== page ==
HEALTH MINDED . . .
Historic Health Walks in Your Own Hometown
Finding Hidden Pleasures Near Home
Exercise has been a vitally important pasttime during the pandemic, and most gyms and groups are either closed or do busines by creating classes on-line or doing business out doors in open spaces. For local people in my home city walking in various areas offers a view of the sites that acutually make up huge parts of the City's story.Taking photos of favorite places has become a fun activity for local residents.
In Santa Barbara, near to the downtown are historic sites that have become major tourism attractions, and are healthy areas to walk and get needed exercise.
Number one on my favorite sites is Stearns Wharf. See history below.
Stearns Wharf (Photo: Bonnie Carroll)
Stearns Wharf, the oldest working wood wharf in California, was built in 1872 by John Peck Stearns to facilitate the transfer of cargo and people from ships to shore. In 1925, the State of California, conveyed the Tidelands and the Harbor area to the City to be held in trust for certain priority uses and purposes. In 1926, Max Fleschmann offered the City of Santa Barbara $200,000 toward the construction of a harbor if the City would match the amount. A detached breakwater was completed in 1928 with an extension to shore constructed in 1930. Sand accretion began immediately with Leadbetter Beach and the current harbor commercial areas being created within seven years after the breakwater as completed.Up until the 1870s, Santa Barbara was virtually cut off from the outside world by its natural barriers of the ocean and the mountains. In 1867, John Peck Stearns moved to Santa Barbara and opened a lumberyard at the foot of State Street. Mr. Stearns noted that the town needed a long wharf so that Ocean ships could tie up at low tide. In 1872, with the financial backing of Colonel William Welles Hollister, Stearns completed the Wharf and Santa Barbara’s isolation from the outside world was over.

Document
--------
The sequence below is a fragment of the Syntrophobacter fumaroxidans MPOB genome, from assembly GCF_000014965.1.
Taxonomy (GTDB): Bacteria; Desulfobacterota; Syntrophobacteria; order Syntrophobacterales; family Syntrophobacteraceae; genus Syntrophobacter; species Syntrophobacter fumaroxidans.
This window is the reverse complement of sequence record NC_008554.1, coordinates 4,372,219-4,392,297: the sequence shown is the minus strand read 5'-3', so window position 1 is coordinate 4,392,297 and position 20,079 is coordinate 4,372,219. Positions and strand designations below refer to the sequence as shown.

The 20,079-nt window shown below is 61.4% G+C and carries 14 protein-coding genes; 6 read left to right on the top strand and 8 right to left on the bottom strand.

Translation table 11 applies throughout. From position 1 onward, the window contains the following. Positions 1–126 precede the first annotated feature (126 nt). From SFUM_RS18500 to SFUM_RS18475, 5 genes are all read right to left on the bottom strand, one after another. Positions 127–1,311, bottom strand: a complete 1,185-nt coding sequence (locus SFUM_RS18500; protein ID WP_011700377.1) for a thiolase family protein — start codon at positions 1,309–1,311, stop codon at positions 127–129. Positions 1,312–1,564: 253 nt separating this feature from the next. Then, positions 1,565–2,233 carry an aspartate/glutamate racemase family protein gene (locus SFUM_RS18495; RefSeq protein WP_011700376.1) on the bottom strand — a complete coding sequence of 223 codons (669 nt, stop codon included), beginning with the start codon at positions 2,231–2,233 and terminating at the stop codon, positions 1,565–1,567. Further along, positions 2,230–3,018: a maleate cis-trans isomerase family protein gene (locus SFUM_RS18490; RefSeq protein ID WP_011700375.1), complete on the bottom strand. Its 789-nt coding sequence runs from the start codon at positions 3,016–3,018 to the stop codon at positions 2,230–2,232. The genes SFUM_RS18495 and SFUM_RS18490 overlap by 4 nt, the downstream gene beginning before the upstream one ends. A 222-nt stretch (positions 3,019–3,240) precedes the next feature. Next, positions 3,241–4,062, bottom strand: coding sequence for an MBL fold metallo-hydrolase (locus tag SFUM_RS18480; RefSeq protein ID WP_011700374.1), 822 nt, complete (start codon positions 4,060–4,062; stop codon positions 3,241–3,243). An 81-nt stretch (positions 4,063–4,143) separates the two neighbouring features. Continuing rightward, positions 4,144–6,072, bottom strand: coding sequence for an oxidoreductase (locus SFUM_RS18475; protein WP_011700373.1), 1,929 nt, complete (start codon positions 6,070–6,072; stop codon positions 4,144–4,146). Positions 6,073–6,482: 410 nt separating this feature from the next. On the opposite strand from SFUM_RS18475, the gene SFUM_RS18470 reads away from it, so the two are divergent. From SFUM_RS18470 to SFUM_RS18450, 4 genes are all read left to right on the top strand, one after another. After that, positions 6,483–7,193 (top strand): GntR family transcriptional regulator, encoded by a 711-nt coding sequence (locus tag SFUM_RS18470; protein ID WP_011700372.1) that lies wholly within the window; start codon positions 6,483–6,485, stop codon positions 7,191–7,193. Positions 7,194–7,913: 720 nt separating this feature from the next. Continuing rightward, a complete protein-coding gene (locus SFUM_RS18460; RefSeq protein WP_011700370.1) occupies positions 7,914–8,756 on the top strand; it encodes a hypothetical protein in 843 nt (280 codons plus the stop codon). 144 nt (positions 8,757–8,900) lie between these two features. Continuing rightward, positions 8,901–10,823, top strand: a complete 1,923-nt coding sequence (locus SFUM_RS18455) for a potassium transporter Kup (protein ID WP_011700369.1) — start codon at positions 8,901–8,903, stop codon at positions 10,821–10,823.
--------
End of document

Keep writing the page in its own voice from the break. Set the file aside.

Sterns Wharf (Photo by Bonnie Carroll)
The Wharf has endured since 1872, making it the oldest working wooden wharf in California. It is 2,300 feet long and has an area of 3.8 acres supported by 2,307 pilings. There are currently seventeen businesses on the Wharf including three restaurants, a shellfish market, a bait and tackle shop, tourist oriented shops, a Channels Islands exhibit hall and a marine museum.